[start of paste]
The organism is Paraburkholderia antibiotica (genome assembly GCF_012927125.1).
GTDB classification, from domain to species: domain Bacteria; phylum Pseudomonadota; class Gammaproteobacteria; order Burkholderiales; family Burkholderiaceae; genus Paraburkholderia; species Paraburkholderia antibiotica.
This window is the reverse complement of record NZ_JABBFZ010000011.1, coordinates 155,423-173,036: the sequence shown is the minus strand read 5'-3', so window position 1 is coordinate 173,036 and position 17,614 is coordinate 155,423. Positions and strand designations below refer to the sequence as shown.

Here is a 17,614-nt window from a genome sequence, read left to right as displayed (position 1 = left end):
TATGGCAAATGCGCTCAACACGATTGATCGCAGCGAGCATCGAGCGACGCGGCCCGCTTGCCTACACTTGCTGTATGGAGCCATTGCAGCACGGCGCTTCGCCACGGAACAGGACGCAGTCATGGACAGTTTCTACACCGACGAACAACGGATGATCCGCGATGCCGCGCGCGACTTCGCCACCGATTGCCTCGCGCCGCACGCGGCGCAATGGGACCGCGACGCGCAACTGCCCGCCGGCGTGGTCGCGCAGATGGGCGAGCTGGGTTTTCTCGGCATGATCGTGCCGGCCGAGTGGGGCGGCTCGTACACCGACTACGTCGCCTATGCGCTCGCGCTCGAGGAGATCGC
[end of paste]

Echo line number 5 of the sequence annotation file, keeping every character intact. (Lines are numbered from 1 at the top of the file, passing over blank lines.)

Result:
TATGGCAAATGCGCTCAACACGATTGATCGCAGCGAGCATCGAGCGACGCGGCCCGCTTGCCTACACTTGCTGTATGGAGCCATTGCAGCACGGCGCTTCGCCACGGAACAGGACGCAGTCATGGACAGTTTCTACACCGACGAACAACGGATGATCCGCGATGCCGCGCGCGACTTCGCCACCGATTGCCTCGCGCCGCACGCGGCGCAATGGGACCGCGACGCGCAACTGCCCGCCGGCGTGGTCGCGCAGATGGGCGAGCTGGGTTTTCTCGGCATGATCGTGCCGGCCGAGTGGGGCGGCTCGTACACCGACTACGTCGCCTATGCGCTCGCGCTCGAGGAGATCGC